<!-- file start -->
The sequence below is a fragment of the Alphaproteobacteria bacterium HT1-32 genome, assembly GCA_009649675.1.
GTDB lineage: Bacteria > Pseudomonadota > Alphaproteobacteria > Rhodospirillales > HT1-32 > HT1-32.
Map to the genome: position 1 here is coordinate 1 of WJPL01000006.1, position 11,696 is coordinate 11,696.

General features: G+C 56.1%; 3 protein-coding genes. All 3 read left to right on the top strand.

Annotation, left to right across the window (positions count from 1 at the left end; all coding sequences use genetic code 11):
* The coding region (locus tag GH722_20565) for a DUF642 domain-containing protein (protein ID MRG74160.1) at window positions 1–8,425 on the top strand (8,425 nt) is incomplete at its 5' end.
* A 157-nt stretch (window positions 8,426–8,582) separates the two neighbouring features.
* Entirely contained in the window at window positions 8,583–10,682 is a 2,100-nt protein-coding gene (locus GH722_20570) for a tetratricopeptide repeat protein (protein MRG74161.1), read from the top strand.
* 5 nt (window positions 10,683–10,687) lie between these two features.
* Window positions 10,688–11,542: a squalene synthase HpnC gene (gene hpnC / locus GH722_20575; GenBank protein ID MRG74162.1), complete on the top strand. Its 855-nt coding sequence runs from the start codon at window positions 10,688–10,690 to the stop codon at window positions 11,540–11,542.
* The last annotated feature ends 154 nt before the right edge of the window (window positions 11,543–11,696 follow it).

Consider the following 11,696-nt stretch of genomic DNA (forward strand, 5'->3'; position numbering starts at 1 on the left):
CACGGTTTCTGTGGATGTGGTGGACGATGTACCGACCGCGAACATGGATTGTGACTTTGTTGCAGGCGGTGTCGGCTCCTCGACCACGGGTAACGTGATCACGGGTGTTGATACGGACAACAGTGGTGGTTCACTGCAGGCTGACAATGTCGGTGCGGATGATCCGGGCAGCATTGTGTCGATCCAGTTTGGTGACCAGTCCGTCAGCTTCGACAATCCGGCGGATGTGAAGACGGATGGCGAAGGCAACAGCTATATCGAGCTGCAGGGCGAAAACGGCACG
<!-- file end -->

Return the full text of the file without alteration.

The sequence below is a fragment of the Alphaproteobacteria bacterium HT1-32 genome, assembly GCA_009649675.1.
GTDB lineage: Bacteria > Pseudomonadota > Alphaproteobacteria > Rhodospirillales > HT1-32 > HT1-32.
Map to the genome: position 1 here is coordinate 1 of WJPL01000006.1, position 11,696 is coordinate 11,696.

General features: G+C 56.1%; 3 protein-coding genes. All 3 read left to right on the top strand.

Annotation, left to right across the window (positions count from 1 at the left end; all coding sequences use genetic code 11):
* The coding region (locus tag GH722_20565) for a DUF642 domain-containing protein (protein ID MRG74160.1) at window positions 1–8,425 on the top strand (8,425 nt) is incomplete at its 5' end.
* A 157-nt stretch (window positions 8,426–8,582) separates the two neighbouring features.
* Entirely contained in the window at window positions 8,583–10,682 is a 2,100-nt protein-coding gene (locus GH722_20570) for a tetratricopeptide repeat protein (protein MRG74161.1), read from the top strand.
* 5 nt (window positions 10,683–10,687) lie between these two features.
* Window positions 10,688–11,542: a squalene synthase HpnC gene (gene hpnC / locus GH722_20575; GenBank protein ID MRG74162.1), complete on the top strand. Its 855-nt coding sequence runs from the start codon at window positions 10,688–10,690 to the stop codon at window positions 11,540–11,542.
* The last annotated feature ends 154 nt before the right edge of the window (window positions 11,543–11,696 follow it).

Consider the following 11,696-nt stretch of genomic DNA (forward strand, 5'->3'; position numbering starts at 1 on the left):
CACGGTTTCTGTGGATGTGGTGGACGATGTACCGACCGCGAACATGGATTGTGACTTTGTTGCAGGCGGTGTCGGCTCCTCGACCACGGGTAACGTGATCACGGGTGTTGATACGGACAACAGTGGTGGTTCACTGCAGGCTGACAATGTCGGTGCGGATGATCCGGGCAGCATTGTGTCGATCCAGTTTGGTGACCAGTCCGTCAGCTTCGACAATCCGGCGGATGTGAAGACGGATGGCGAAGGCAACAGCTATATCGAGCTGCAGGGCGAAAACGGCACG